One of the reasons the Athenians poisoned Socrates was because he claimed to hear an inner voice, which he dubbed his daimonion, which told him what to do. Socrates believed that his daimonion was the true voice of God, and that everyone has access to these sorts of messages, if they only choose to listen.
In ancient Greece the dominant poetic form, epic, always begins with an invocation to the Muses, the nine daughters of Zeus and Mnemosyne, patronesses of the arts and literature. The poet would call upon these divinities to sing through them, to ignite their creative flames.
Today the word muse (ancient Greek: Μοῦσαι) has become somewhat problematic, as the millenia have enriched its meaning. You can still invoke the muses at the beginning of your long poem if you want to. But many also take muse to mean any person or object that “inspires” a work, be it a song, picture, or story. Additionally, it has acquired the connotation of the Socratic daimonion, an inner voice that leads the artist or poet down the paths of creation.
For my part, I find that all three are essential, for when present, the three divisions of human nature are present: the invocation is spiritual, the daimonion is of the mind, and the inspirational personage is or was incarnate, be they living or dead. This concept guides me in making decisions about who and what to photograph or write poems to or about.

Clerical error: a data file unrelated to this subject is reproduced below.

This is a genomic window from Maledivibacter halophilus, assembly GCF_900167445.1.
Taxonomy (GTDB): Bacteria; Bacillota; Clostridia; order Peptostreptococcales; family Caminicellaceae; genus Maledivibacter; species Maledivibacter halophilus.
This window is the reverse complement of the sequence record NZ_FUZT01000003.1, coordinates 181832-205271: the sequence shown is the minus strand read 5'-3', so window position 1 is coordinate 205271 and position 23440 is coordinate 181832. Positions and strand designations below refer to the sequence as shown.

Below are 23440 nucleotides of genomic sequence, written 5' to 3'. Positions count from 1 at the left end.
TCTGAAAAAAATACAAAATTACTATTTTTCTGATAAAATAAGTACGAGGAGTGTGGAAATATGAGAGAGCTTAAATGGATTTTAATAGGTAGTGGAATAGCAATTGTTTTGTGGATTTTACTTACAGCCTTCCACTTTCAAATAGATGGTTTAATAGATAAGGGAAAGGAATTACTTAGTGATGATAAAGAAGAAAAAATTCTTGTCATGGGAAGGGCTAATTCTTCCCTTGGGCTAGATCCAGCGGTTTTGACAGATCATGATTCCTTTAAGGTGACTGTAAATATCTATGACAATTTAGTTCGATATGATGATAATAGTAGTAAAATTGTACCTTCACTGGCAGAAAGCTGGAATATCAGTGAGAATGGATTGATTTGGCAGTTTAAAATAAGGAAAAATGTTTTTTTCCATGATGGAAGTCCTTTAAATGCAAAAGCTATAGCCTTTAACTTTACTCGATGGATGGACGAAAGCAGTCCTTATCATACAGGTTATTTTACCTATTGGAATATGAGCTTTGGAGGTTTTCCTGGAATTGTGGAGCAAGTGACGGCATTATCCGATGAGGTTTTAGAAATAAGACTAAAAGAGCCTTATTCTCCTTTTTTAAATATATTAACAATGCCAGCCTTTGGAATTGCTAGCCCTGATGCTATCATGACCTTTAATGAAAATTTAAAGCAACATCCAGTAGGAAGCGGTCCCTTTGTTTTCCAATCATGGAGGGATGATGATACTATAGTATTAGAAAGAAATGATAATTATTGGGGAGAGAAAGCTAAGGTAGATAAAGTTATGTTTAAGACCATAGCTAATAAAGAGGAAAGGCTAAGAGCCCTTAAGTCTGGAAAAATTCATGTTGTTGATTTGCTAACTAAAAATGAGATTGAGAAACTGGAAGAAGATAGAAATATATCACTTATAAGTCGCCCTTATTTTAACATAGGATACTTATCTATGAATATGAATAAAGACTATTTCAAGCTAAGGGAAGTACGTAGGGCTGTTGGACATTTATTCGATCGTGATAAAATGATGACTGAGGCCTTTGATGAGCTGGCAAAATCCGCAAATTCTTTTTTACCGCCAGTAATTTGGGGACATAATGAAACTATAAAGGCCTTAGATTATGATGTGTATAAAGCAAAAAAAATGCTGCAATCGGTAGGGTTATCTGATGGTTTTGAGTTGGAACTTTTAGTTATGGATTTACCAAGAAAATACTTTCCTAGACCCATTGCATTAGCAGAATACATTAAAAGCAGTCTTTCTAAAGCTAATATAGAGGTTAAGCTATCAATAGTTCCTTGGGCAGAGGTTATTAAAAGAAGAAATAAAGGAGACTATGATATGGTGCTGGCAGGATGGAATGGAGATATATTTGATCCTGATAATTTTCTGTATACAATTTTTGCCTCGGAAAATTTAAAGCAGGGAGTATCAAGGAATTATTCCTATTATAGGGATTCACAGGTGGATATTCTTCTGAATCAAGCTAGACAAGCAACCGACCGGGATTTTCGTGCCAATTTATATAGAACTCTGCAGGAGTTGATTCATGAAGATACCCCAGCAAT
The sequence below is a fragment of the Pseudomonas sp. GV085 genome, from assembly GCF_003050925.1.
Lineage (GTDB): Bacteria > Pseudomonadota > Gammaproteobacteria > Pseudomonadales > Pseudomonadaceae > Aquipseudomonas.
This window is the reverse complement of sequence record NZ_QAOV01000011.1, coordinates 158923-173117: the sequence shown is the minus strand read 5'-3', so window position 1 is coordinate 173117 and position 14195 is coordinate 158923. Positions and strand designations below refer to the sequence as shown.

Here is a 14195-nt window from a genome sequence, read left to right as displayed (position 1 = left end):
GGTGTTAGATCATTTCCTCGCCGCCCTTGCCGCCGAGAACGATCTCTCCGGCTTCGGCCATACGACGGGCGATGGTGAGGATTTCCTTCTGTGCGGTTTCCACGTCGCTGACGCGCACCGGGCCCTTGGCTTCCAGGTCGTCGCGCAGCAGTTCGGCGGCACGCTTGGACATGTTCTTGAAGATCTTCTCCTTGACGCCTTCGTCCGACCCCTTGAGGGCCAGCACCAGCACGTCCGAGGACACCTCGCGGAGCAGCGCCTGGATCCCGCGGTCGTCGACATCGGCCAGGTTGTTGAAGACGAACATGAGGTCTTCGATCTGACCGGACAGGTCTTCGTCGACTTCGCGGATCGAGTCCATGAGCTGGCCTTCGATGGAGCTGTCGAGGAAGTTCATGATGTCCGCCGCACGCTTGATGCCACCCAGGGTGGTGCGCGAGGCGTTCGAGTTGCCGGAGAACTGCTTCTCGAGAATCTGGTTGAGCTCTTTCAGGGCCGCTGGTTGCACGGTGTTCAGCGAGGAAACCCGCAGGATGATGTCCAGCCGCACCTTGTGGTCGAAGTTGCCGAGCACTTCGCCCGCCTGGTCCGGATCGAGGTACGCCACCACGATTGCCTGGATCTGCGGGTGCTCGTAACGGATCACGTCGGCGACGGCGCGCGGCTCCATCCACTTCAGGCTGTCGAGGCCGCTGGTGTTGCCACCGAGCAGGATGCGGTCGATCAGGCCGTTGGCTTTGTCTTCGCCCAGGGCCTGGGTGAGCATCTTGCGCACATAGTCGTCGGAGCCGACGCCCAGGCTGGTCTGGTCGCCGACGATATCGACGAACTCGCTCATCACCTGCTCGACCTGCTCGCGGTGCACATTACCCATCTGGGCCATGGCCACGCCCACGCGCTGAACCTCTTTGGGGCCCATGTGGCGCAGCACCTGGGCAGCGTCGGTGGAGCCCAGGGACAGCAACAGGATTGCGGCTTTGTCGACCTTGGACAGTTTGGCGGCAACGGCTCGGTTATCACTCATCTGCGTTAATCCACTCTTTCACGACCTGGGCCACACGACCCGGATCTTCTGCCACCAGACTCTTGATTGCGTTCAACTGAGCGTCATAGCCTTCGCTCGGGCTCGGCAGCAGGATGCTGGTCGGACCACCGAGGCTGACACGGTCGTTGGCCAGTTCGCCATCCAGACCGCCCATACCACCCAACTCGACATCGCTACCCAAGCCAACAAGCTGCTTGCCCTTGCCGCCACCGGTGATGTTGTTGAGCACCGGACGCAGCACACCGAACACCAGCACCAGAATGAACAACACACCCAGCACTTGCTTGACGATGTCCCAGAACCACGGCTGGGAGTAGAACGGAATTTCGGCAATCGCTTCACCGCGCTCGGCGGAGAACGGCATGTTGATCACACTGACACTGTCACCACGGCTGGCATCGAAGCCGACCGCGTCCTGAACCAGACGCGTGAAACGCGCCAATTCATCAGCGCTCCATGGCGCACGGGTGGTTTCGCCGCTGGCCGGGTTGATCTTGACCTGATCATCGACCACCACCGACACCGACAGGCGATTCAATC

Where identifying the human subject of a painting, drawing, photograph, poem, or song become problematic is when the humanity of the person goes unrecognized or is overlooked or forgotten. In this case, the muse ceases to be a complete person, and instead becomes an object or canvas onto which the artist may project their ideas.
Typically this objectification results in an imbalanced focus on the body, whereas superior work takes into account the entire person, even if one of the divisions is more heavily emphasized. Superior work is emblematic of something essential to humanity, and will always be something to strive for, something that will continue to inspire me until the day comes when I can work no more, (which will hopefully be the day I die).
I guess you might call that striving my muse.